Federal Rules of Evidence: Expert Witness Testimony

The justice system is an integral element of any society as it helps to protect citizens and ensure the preservation of order. The functioning of the given sphere is an extremely complex process as multiple laws limit people in their actions and create a legal framework that is needed to ensure successful cooperation between individuals and the following evolution of a state. The modern legal system can be characterized by multiple attempts to find the best possible way to provide appropriate punishments for offenders and control the wave of crime.

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One of the possible ways to achieve success in this field is the improvement of evidence collection and testimony, which are the fundamental elements of modern courts. The concept of an expert witness can be taken regarding the goal of better results’ achievement as it helps to clarify complex cases and observe the existing rules.

The need for the discussed concept can be explained by the fact that in many cases, testimonial evidence cannot be trusted completely because of multiple aspects influencing witnesses and the credibility of their statements. As far as these facts might play a critical role in the whole trial and precondition its outcomes, there is a demand for a tool or approach that will help to improve the situation and guarantee relevance and verity of information provided by third persons.

Moreover, there are multiple situations presupposing the use of terminology or factors that are unclear to the court and other participants of the process. Thus, in accordance with Rule 702, in cases when scientific, technical, or other specific information is demanded to understand the offered evidence, a witness qualified as an expert can help to testify all data pieces (Bernstein & Lasker, 2015). This regulation introduces the idea of an expert witness that is nowadays used in many courts.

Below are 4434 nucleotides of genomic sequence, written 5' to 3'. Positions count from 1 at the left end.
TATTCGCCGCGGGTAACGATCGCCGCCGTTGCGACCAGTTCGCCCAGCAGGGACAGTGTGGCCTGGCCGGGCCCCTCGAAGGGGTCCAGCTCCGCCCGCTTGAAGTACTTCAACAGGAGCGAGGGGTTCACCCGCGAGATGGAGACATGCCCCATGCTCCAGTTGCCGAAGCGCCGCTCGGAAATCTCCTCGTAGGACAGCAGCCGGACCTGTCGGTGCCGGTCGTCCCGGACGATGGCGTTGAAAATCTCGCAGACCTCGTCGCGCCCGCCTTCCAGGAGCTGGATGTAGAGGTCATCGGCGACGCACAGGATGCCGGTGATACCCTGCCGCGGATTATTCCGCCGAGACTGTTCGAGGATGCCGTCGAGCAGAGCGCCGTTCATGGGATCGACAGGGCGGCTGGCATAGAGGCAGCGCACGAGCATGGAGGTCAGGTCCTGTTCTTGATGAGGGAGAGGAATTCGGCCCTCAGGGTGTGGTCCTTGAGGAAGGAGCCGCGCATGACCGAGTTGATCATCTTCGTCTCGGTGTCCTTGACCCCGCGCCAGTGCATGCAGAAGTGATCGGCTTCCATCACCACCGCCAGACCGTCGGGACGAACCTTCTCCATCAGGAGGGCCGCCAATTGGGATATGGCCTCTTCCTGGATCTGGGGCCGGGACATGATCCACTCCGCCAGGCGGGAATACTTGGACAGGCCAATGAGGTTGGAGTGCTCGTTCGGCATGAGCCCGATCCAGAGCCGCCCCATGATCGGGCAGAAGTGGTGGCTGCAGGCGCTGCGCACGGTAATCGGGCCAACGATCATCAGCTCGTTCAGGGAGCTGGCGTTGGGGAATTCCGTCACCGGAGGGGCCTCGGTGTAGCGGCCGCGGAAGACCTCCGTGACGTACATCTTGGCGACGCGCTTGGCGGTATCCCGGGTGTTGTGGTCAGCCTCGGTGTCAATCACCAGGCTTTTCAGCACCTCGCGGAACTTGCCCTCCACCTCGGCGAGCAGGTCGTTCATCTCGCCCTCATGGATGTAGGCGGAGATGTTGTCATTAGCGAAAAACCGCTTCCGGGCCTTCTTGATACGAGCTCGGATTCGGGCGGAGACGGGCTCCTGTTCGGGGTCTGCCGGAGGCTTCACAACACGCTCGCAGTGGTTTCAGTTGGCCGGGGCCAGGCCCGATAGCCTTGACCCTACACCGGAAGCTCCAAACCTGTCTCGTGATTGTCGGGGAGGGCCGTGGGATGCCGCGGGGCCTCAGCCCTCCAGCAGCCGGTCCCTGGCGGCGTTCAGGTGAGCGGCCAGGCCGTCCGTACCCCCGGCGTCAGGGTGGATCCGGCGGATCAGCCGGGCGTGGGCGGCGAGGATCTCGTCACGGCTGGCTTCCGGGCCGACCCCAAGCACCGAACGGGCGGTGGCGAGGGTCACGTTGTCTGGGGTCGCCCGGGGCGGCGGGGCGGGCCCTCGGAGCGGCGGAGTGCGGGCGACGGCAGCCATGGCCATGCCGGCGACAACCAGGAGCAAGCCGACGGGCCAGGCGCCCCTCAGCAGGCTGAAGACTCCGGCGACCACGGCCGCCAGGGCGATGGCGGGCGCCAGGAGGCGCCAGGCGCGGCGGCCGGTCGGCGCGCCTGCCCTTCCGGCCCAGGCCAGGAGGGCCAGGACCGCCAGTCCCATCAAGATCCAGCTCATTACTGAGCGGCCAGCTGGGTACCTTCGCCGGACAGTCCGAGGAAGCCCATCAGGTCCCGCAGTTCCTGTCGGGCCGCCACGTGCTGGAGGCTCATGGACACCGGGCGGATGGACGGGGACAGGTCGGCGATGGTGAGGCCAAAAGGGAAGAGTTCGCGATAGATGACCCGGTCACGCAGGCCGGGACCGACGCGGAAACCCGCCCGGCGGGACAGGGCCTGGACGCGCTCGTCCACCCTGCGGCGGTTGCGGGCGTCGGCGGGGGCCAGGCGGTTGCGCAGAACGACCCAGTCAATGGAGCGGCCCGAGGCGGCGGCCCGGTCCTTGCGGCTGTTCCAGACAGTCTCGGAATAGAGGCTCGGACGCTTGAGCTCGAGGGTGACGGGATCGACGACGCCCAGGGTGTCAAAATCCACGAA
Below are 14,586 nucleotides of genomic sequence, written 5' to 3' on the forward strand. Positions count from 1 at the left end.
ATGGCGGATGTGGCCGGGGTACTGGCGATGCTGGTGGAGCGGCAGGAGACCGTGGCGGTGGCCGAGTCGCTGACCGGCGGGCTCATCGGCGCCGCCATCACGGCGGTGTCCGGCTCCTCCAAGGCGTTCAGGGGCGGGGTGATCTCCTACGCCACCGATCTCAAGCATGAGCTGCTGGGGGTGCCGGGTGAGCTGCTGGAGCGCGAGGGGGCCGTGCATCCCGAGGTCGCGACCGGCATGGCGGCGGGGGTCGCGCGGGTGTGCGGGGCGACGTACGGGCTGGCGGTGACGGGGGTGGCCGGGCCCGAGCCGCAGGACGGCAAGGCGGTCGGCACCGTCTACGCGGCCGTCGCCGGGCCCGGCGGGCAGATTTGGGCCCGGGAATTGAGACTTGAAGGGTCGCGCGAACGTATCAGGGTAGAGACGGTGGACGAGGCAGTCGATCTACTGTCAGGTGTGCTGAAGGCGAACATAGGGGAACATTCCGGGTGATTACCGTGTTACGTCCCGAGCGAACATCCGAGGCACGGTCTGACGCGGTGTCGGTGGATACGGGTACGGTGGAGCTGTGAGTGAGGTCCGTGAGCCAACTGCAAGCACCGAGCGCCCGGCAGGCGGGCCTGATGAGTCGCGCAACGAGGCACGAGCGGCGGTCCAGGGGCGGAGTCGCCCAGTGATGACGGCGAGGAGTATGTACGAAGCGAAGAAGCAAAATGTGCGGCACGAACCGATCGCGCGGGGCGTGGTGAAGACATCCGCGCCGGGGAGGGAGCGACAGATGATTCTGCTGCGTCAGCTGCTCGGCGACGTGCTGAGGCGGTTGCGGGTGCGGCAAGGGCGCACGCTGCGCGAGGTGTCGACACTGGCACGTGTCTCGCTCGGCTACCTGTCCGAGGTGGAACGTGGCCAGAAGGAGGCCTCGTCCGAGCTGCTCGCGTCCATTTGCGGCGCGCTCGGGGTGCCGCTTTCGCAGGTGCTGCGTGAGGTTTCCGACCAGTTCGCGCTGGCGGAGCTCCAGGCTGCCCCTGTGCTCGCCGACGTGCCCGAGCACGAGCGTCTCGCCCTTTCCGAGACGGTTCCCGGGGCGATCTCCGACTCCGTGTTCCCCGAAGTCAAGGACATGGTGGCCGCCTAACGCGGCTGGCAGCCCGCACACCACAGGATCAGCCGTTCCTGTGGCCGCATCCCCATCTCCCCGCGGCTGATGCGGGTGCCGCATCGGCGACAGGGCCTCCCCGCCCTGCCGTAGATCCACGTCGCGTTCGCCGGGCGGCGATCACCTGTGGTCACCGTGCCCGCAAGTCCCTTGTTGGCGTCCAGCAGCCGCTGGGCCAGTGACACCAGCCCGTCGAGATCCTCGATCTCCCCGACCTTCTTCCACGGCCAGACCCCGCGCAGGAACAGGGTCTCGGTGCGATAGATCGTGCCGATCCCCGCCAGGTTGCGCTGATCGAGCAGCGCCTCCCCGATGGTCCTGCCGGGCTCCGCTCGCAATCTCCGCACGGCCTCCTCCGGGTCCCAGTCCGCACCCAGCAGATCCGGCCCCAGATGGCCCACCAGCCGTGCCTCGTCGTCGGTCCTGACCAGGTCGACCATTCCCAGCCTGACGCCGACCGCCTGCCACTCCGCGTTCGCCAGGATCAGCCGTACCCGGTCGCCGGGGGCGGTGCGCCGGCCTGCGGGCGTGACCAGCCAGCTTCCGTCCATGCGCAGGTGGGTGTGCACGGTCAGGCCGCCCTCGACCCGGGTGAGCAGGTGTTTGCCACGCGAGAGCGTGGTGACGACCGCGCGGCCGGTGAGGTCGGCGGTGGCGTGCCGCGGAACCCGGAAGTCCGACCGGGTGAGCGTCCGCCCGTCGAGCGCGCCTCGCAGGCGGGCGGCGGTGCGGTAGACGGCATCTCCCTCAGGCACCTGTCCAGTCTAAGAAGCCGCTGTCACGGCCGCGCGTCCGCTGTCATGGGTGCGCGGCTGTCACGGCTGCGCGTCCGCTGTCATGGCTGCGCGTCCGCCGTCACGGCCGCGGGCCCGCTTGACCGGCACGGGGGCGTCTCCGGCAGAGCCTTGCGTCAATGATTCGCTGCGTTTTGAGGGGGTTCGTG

Analyzing the term and the whole idea, the following definition can be provided. An expert witness is an individual who possesses a level of knowledge, training, experience, or skills appropriate enough for him/her to be called an expert in a particular field and invited to the court to determine the character of offered facts. Accepting the competence and trustworthiness of this very person, the judge can take his/her statement into consideration to give an appropriate sentence or resolve a dilemma (Bernstein & Lasker, 2015).

In such a way, the expert opinion becomes an essential source of knowledge needed for all members of the process to acquire the improved image of a case and come to a particular conclusion. An expert witness is a part of the justice system as he/she ensures the correct understanding of multiple aspects impacting any situation and preconditioning various outcomes.

The fundamental role qualified expert witness plays in lawsuits and the whole justice system also means that there is a set of specific demands to avoid misunderstandings of poor data analysis. In accordance with the Federal Rules of Evidence, a person who has knowledge, skill, education, training, and experience in the demanded field can be invited to provide the expert commentary to clarify some complex issues (Bernstein & Lasker, 2015).

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These basic qualifications are required from a person to become an expert witness in the majority of state courts. In other words, only people who are taken as reliable and respected specialists in their fields and have extensive knowledge about the discussed point can provide their professional opinion and impact the decision-making process. These requirements are needed to avoid false explanations or data corruption.